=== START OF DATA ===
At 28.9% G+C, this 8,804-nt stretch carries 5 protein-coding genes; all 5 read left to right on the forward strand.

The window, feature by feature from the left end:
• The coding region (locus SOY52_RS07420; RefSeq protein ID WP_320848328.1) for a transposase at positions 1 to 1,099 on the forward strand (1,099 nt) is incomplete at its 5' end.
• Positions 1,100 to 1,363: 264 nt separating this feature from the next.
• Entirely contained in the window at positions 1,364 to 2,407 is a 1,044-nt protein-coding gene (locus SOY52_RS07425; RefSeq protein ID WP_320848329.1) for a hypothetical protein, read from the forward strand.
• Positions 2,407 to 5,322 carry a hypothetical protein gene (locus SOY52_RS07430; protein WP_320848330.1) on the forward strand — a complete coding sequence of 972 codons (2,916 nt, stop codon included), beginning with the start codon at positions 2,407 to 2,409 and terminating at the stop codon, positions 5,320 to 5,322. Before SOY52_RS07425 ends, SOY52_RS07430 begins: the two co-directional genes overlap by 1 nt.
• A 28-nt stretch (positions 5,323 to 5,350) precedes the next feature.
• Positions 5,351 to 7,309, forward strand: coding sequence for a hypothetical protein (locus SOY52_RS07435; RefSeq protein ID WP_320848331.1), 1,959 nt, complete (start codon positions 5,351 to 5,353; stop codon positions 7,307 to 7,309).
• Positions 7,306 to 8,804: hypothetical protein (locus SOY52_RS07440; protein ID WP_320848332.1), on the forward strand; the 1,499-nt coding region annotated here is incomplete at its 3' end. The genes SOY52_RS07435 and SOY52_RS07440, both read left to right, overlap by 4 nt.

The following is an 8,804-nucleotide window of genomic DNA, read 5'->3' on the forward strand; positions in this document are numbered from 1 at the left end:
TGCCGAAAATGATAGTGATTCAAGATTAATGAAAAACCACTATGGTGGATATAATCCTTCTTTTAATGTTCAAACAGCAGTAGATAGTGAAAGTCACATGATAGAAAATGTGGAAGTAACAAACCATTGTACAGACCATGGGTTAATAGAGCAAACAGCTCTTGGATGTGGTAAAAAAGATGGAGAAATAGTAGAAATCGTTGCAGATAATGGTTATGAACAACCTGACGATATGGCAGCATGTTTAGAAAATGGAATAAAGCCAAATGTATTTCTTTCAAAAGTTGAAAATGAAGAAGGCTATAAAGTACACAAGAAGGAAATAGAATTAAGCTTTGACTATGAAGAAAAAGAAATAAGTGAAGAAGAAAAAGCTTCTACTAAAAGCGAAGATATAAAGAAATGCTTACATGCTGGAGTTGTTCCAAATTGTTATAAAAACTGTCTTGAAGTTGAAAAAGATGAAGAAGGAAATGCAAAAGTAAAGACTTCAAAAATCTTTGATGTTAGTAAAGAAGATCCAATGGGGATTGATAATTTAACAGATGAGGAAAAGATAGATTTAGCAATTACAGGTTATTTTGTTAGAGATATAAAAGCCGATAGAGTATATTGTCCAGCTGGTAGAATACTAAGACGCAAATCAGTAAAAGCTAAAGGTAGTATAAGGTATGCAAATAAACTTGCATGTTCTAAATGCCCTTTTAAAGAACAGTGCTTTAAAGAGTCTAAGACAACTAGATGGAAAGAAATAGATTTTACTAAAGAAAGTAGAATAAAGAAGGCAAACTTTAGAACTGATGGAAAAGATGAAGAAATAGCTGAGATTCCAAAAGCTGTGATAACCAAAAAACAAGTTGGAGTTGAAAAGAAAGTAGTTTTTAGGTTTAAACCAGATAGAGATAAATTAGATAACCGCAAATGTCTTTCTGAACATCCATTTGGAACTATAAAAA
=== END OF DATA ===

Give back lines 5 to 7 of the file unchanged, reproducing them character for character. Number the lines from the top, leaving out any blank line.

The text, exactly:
• Entirely contained in the window at positions 1,364 to 2,407 is a 1,044-nt protein-coding gene (locus SOY52_RS07425; RefSeq protein ID WP_320848329.1) for a hypothetical protein, read from the forward strand.
• Positions 2,407 to 5,322 carry a hypothetical protein gene (locus SOY52_RS07430; protein WP_320848330.1) on the forward strand — a complete coding sequence of 972 codons (2,916 nt, stop codon included), beginning with the start codon at positions 2,407 to 2,409 and terminating at the stop codon, positions 5,320 to 5,322. Before SOY52_RS07425 ends, SOY52_RS07430 begins: the two co-directional genes overlap by 1 nt.
• A 28-nt stretch (positions 5,323 to 5,350) precedes the next feature.